Effects of the different frequencies of whole-body vibration during the recovery phase after exhaustive exercise

Ching-Feng Cheng, W. C. Hsu, C. L. Lee, P. K. Chung

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6 Citations (Scopus)


Aim. This study was to investigate the effects of vibration exercise on the oxygen consumption (VO2) and heart rate variability (HRV) during the recovery phase after exhaustive exercise. Methods. Twenty male college students volunteered as subjects to participate in the study. The subjects were randomly crossover assigned to perform three 10 min vibration exercises, namely non-vibration (CON, 0 Hz, 0 mm), low-frequency (LFT, 20 Hz, 0.4 mm) and high-frequency (HFT, 36 Hz, 0.4 mm) treatments immediately after an incremental exhaustive cycling exercise in separated days. The beat-to-beat HRV, blood lactate concentration and VO2 were measured during the 1-hour recovery phase. The time- and frequency-domain indices of HRV were analyzed to confirm the effects of vibration exercises on the cardiac autonomic modulation. Results. There were no significant differences on the VO2, HRV and blood lactate concentrations at 30th minute (post-30 min) or 60 th minute (post-60 min) during the recovery phase among the three treatments. There were also no significant differences on the excess post-exercise oxygen consumption (EPOC) during the recovery phase among the treatments. However, the VO2 at post-30 min in CON and LFT were significantly higher than the baseline values, whereas the VO2 in HFT returned to resting condition at the post-30 min. Conclusions. The results indicate that both low and high frequency vibration exercises could not improve the physiological recovery after exhaustive cycling exercise. However, the high frequency vibration exercise probably has a potential to facilitate the VO 2 to return to the resting level during the recovery phase.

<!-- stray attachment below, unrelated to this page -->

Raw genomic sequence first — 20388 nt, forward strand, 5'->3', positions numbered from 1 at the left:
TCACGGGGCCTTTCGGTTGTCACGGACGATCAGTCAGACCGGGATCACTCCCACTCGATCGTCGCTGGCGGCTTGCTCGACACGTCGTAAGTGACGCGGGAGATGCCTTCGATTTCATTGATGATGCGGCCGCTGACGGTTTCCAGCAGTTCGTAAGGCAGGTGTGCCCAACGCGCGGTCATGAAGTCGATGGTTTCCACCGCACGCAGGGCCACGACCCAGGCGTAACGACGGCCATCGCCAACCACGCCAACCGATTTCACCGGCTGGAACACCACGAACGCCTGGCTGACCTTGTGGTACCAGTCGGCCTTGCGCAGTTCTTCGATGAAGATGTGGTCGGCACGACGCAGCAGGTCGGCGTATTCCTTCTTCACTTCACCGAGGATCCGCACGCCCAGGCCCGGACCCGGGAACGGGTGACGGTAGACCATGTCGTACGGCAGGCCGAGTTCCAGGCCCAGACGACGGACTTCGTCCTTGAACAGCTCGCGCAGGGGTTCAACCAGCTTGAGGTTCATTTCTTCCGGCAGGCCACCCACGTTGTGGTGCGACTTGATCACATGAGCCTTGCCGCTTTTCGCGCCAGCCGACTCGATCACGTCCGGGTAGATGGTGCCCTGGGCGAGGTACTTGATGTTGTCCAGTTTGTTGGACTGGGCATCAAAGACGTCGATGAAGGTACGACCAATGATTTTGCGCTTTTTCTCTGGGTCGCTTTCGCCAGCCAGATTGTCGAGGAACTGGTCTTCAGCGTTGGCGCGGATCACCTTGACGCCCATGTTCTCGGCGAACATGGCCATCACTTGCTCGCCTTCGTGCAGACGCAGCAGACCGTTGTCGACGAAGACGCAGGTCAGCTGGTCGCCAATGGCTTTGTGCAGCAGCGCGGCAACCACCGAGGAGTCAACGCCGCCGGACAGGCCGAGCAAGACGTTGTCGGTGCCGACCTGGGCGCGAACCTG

Original languageEnglish
Pages (from-to)407-415
Number of pages9
JournalJournal of Sports Medicine and Physical Fitness
Issue number4
Publication statusPublished - 2010 Dec 1



  • Autonomic nervous system
  • Exercise
  • Heart rate
  • Oxygen consumption
  • Vibration

ASJC Scopus subject areas

  • Orthopedics and Sports Medicine
  • Physical Therapy, Sports Therapy and Rehabilitation

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